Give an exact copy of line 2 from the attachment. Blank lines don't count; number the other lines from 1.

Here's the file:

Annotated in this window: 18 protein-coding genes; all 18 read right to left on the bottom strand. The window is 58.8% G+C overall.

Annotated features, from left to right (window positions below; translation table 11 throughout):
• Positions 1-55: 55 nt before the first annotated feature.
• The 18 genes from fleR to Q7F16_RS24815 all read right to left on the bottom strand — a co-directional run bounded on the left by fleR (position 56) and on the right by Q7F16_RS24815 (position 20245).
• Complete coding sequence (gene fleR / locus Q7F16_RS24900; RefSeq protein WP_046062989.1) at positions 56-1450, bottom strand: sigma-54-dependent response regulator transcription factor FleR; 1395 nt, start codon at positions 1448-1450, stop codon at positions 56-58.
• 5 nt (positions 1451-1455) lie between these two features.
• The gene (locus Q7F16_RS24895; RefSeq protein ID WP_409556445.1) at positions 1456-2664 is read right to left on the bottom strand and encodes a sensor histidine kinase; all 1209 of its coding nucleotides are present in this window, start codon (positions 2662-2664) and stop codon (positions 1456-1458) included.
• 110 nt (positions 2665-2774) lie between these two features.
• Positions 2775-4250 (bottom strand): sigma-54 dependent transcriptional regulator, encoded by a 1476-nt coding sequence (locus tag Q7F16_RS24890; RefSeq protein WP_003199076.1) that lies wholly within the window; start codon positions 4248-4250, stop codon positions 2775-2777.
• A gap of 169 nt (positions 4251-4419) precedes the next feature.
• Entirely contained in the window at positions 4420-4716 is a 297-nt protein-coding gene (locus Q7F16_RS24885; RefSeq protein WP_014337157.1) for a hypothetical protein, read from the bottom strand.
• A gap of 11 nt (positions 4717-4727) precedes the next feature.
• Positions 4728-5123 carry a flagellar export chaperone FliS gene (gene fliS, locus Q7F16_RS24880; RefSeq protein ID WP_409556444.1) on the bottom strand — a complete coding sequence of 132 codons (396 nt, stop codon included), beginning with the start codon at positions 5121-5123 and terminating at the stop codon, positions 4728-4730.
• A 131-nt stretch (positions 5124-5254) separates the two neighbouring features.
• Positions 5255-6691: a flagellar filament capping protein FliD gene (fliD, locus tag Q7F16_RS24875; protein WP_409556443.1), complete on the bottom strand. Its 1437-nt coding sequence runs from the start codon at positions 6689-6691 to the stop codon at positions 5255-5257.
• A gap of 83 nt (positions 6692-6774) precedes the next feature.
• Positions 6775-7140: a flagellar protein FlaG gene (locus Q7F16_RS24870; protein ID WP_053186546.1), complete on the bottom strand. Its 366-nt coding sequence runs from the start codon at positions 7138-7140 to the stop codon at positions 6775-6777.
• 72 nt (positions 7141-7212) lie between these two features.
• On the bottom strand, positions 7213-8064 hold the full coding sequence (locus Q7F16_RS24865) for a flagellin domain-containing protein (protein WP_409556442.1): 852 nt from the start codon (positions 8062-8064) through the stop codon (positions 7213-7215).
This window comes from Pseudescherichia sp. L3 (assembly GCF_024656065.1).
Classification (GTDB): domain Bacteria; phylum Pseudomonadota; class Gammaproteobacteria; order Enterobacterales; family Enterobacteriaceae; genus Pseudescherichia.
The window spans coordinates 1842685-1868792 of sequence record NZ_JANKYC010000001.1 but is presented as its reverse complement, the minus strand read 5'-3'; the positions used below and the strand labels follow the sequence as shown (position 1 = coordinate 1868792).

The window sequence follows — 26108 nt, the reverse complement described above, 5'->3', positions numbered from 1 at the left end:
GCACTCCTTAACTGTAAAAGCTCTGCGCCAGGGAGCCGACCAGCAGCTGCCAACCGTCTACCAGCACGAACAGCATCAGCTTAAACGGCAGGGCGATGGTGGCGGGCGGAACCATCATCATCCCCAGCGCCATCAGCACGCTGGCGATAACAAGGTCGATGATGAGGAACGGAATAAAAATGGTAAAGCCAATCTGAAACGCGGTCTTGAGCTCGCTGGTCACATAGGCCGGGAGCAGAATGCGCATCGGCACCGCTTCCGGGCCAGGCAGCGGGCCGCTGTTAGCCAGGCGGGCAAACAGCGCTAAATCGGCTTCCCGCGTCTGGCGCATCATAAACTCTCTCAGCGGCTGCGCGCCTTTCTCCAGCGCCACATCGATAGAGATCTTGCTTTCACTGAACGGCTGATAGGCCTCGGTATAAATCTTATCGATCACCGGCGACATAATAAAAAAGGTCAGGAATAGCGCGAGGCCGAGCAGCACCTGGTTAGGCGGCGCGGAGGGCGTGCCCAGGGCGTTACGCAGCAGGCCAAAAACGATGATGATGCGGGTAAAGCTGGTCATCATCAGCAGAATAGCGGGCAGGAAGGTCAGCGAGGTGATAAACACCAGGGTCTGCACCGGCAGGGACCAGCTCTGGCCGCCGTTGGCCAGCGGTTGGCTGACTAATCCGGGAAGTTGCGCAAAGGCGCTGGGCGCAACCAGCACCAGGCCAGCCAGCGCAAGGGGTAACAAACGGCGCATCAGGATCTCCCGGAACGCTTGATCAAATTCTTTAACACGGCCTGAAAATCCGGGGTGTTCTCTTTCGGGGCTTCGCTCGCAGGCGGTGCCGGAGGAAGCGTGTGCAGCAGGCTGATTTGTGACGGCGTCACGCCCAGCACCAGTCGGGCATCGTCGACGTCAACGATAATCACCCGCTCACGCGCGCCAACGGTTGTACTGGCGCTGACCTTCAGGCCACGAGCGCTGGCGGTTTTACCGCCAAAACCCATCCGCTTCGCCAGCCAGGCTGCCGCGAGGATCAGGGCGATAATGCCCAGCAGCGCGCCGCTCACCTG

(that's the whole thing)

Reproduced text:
Annotated features, from left to right (window positions below; translation table 11 throughout):